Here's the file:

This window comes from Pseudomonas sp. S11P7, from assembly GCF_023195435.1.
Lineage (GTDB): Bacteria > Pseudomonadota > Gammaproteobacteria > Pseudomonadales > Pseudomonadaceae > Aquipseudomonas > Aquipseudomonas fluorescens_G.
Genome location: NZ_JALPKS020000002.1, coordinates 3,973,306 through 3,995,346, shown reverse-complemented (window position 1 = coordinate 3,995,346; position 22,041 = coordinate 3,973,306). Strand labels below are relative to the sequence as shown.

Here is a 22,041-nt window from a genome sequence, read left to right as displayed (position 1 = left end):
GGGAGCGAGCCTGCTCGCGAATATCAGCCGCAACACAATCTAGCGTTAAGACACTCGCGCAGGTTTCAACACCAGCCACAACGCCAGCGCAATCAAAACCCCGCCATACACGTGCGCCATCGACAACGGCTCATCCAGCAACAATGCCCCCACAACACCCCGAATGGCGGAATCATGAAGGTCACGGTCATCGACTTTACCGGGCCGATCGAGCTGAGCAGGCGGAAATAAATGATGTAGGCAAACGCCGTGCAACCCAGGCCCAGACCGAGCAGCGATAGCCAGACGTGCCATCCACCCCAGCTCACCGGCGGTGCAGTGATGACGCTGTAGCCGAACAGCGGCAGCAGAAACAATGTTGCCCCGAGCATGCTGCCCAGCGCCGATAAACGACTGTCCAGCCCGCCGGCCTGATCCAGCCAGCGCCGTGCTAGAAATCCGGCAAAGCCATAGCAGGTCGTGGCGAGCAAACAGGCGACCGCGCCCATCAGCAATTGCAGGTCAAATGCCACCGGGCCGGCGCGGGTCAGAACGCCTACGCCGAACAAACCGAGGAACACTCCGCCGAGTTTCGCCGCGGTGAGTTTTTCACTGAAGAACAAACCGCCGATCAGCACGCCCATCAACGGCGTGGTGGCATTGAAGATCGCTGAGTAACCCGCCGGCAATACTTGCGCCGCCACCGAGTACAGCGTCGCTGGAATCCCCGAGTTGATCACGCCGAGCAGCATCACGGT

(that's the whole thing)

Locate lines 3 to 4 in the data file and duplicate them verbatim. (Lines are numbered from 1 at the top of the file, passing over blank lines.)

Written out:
Genome location: NZ_JALPKS020000002.1, coordinates 3,973,306 through 3,995,346, shown reverse-complemented (window position 1 = coordinate 3,995,346; position 22,041 = coordinate 3,973,306). Strand labels below are relative to the sequence as shown.

Here is a 22,041-nt window from a genome sequence, read left to right as displayed (position 1 = left end):